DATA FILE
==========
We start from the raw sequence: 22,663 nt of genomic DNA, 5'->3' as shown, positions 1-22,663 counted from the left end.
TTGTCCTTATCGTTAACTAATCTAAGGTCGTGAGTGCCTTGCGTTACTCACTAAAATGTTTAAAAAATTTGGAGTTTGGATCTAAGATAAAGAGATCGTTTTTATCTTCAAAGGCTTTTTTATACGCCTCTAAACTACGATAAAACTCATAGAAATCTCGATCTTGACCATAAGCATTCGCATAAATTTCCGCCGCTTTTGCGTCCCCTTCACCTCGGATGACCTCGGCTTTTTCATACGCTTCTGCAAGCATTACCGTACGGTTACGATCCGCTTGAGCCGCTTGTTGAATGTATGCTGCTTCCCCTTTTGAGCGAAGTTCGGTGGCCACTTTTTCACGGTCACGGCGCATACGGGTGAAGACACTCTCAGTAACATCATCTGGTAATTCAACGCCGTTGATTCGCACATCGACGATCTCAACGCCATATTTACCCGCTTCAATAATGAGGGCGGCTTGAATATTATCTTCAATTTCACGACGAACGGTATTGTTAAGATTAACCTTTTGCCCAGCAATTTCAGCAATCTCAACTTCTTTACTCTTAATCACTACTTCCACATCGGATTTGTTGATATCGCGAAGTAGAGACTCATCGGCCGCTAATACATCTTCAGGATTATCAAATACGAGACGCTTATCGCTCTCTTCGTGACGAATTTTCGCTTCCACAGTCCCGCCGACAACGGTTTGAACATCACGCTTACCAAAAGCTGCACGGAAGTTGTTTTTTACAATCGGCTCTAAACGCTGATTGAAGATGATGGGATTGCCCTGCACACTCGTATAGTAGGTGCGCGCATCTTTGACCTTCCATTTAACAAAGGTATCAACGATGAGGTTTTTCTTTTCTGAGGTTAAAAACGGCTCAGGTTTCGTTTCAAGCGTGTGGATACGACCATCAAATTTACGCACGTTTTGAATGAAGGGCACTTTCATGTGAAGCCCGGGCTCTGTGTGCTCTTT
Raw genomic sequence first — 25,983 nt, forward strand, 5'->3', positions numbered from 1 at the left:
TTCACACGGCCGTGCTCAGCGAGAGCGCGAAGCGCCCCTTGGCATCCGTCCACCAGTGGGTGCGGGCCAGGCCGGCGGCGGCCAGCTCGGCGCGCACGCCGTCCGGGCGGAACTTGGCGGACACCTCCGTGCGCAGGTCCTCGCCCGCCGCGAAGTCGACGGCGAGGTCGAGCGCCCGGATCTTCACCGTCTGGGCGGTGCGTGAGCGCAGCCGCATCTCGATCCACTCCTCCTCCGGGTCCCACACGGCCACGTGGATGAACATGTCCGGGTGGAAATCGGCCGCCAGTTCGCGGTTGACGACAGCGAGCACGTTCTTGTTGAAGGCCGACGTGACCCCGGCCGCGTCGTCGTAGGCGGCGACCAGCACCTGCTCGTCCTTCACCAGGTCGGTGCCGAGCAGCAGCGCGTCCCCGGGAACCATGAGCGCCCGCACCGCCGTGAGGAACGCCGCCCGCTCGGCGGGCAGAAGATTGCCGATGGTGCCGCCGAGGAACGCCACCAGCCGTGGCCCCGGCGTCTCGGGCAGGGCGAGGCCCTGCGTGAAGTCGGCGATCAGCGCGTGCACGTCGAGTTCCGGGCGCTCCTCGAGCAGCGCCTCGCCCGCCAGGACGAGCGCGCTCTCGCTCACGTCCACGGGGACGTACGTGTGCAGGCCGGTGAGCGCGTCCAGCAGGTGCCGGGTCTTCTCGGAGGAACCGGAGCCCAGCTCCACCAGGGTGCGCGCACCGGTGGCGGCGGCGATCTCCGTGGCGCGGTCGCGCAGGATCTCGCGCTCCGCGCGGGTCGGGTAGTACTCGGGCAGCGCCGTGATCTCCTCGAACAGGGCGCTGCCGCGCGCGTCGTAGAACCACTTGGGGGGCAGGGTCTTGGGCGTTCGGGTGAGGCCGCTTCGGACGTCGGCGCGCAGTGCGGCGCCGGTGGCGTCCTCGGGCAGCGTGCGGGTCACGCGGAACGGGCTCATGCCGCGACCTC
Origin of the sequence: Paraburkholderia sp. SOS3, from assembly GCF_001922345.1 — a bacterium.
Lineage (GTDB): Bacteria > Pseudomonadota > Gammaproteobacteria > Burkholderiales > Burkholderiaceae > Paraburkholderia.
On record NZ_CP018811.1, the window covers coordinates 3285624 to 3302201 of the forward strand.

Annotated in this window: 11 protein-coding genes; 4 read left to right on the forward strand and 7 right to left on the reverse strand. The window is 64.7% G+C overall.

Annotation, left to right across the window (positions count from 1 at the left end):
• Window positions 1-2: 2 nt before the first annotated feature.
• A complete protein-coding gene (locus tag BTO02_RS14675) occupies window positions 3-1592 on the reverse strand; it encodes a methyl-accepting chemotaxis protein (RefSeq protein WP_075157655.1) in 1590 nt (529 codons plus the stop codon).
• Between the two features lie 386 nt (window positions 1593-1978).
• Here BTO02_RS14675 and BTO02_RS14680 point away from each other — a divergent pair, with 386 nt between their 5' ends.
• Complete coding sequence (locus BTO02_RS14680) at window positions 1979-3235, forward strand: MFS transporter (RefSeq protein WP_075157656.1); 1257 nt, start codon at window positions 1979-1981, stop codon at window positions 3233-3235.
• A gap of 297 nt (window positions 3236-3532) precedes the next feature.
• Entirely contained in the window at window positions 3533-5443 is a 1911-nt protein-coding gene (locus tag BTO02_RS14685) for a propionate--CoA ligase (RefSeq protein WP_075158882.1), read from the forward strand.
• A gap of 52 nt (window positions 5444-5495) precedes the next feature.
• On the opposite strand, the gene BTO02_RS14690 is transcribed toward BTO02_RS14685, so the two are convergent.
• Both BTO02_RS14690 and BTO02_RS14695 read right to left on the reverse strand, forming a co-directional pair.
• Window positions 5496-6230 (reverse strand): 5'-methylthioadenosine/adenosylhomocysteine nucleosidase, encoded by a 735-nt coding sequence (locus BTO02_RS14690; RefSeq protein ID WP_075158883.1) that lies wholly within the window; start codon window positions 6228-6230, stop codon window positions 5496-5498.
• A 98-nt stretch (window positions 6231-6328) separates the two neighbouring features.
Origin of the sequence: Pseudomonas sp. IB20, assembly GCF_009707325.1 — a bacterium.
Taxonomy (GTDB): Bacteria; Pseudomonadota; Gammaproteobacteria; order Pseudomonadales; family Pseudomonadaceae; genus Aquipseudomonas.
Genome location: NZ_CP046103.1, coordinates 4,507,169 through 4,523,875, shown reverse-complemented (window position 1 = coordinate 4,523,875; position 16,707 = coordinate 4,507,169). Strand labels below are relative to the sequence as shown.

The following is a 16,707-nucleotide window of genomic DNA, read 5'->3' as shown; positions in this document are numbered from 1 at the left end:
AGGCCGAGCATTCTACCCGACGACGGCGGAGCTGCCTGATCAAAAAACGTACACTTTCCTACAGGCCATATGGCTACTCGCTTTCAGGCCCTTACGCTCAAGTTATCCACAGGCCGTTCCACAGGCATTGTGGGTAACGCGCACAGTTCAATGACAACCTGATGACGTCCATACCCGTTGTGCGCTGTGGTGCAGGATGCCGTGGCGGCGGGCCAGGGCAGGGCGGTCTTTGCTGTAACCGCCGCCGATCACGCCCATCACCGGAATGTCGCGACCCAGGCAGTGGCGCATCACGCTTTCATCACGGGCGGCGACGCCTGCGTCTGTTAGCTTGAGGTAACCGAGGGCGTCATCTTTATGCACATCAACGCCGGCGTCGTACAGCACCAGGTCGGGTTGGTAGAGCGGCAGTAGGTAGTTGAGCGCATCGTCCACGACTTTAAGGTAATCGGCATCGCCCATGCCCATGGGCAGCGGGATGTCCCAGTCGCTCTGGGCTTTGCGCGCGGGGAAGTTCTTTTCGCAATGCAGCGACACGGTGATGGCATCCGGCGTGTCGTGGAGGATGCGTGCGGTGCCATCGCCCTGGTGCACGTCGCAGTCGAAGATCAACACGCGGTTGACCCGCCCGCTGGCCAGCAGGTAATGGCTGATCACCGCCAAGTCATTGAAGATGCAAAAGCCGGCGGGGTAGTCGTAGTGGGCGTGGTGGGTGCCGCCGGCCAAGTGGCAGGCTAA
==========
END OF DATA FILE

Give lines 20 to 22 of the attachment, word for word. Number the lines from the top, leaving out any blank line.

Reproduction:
• Window positions 5496-6230 (reverse strand): 5'-methylthioadenosine/adenosylhomocysteine nucleosidase, encoded by a 735-nt coding sequence (locus BTO02_RS14690; RefSeq protein ID WP_075158883.1) that lies wholly within the window; start codon window positions 6228-6230, stop codon window positions 5496-5498.
• A 98-nt stretch (window positions 6231-6328) separates the two neighbouring features.
Origin of the sequence: Pseudomonas sp. IB20, assembly GCF_009707325.1 — a bacterium.